Also, up until very recently, when another mate joined him in the Hall of Shame, Gazza was the only bloke I’d ever known who’d hit a horse whilst riding a motorbike. Yeah, sounds scary, doesn’t it. Gazza was whisking along Oxford Falls Road, just near the Wakehurst Parkway, when this giant, dumb-arsed horse freaked out, threw its rider and proceeded to bolt in front of Gazza and his motorbike. It was the last bad decision that nag made, but what happened to Gazza was worse. The sheila the horse had thrown was a young rich girl whose daddy owned a business that was big at the time, and these days, is even huger. The girl must’ve been a bit spoiled, because when she dusted herself off and reached the scene of the carnage (Bikenage and Horsenage?), she raced over to where Gazza lay on the road, all bent and bleeding. Did she comfort him? Ease the pain of his busted leg or collarbone? Naw, she began swearing at him, laying into him with fists and feet and accusing him of deliberately steering into her horse. Gazza could only cover up and gurgle blood until the psycho bitch ran out of rant. She was a good-looking sort, and coincidentally, another one of my strange friends from the Brookie Rex was rootin’ her. Whenever the pub conversation broached motorcycle crashes, dead horses or sexy blondes, normally cordial relationships between certain mates would become decidedly frosty.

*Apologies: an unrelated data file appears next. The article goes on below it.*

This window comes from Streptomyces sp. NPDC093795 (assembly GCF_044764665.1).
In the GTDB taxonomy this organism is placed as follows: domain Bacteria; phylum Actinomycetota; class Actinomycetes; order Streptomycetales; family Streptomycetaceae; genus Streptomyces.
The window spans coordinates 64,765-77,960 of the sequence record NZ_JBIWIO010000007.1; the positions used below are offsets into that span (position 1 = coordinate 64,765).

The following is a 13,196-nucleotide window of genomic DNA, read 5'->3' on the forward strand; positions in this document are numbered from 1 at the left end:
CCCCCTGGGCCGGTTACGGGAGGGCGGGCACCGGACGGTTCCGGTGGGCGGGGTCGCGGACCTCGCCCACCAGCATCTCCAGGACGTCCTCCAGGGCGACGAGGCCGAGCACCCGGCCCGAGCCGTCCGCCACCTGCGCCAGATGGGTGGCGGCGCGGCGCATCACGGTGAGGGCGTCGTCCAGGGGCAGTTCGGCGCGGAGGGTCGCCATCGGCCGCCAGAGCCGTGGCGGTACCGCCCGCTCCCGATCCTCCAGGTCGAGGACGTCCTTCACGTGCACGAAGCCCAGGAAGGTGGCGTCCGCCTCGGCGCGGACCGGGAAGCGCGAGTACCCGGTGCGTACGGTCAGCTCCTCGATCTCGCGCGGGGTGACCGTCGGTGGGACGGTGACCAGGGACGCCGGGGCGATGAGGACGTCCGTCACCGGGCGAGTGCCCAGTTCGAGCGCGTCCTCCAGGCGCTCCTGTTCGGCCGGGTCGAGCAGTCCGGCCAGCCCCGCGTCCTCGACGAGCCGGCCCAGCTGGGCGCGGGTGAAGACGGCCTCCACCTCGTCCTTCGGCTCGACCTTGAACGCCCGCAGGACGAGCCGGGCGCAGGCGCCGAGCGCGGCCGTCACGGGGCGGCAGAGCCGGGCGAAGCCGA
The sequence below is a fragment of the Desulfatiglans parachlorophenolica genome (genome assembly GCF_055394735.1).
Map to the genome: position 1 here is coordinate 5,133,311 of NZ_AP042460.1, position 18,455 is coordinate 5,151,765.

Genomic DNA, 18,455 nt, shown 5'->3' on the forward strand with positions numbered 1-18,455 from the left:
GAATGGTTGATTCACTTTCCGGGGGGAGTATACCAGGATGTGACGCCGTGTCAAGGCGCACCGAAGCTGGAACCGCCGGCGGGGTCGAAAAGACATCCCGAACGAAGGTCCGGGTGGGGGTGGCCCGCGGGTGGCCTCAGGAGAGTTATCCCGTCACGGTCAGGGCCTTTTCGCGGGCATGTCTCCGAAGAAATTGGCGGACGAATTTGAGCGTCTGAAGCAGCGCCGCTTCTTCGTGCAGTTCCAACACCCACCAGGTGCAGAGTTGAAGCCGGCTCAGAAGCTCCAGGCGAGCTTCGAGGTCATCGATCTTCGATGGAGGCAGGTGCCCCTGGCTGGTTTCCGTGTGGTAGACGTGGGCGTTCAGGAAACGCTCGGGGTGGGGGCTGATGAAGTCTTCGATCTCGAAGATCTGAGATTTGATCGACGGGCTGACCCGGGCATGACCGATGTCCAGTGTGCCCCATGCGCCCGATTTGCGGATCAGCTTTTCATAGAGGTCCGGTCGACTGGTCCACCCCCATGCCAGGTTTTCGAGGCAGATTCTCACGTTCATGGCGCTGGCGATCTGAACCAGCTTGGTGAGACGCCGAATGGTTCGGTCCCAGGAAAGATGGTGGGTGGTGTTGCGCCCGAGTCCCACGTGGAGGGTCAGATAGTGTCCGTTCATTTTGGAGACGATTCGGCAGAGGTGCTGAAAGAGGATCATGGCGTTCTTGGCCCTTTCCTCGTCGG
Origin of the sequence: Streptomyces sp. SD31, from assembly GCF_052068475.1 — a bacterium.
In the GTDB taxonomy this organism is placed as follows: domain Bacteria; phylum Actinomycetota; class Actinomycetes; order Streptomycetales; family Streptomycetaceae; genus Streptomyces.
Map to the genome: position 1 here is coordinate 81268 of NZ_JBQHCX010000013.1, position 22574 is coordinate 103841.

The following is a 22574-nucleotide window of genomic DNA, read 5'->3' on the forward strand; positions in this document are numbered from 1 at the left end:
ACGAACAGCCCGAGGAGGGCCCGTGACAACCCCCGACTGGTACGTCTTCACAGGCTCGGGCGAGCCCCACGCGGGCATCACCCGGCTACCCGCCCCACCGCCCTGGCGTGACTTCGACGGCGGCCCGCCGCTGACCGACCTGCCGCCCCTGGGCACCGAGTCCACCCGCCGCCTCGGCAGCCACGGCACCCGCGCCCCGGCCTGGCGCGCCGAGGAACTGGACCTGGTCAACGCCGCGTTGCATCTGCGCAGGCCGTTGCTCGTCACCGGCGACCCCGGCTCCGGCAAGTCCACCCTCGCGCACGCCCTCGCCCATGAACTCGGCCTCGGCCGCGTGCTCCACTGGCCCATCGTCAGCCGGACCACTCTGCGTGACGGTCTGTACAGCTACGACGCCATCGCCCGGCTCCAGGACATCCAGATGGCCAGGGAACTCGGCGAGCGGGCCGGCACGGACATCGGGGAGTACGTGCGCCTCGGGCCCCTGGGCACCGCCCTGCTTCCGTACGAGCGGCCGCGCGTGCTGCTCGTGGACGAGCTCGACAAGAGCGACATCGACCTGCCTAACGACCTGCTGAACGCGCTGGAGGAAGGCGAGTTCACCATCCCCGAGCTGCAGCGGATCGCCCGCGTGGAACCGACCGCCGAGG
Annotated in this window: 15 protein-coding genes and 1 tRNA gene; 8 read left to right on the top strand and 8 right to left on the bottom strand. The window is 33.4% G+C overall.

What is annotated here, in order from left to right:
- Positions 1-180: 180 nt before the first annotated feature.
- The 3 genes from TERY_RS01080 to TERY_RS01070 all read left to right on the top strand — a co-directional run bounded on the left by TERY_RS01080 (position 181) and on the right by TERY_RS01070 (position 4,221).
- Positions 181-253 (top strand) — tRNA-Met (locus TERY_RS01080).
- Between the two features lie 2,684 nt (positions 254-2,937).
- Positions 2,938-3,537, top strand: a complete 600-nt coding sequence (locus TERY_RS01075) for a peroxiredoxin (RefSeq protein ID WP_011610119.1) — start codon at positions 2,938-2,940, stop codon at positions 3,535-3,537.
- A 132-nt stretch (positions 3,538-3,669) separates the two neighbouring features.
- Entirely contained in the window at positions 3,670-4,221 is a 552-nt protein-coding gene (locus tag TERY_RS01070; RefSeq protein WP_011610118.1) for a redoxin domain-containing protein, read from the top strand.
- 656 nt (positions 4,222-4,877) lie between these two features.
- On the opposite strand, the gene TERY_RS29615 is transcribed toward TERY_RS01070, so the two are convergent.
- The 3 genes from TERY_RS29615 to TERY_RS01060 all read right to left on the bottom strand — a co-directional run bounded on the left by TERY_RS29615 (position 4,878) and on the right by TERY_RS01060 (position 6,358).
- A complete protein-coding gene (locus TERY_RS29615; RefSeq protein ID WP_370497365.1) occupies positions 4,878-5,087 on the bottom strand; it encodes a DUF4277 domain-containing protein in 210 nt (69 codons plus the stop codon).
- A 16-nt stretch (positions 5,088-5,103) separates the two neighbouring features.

Apart from those two episodes, Gazza was just another one of the fellas who rode bikes and drank at the Brookie Rex, the hotel in Brookvale where most of us ratbags hung out for most of the time.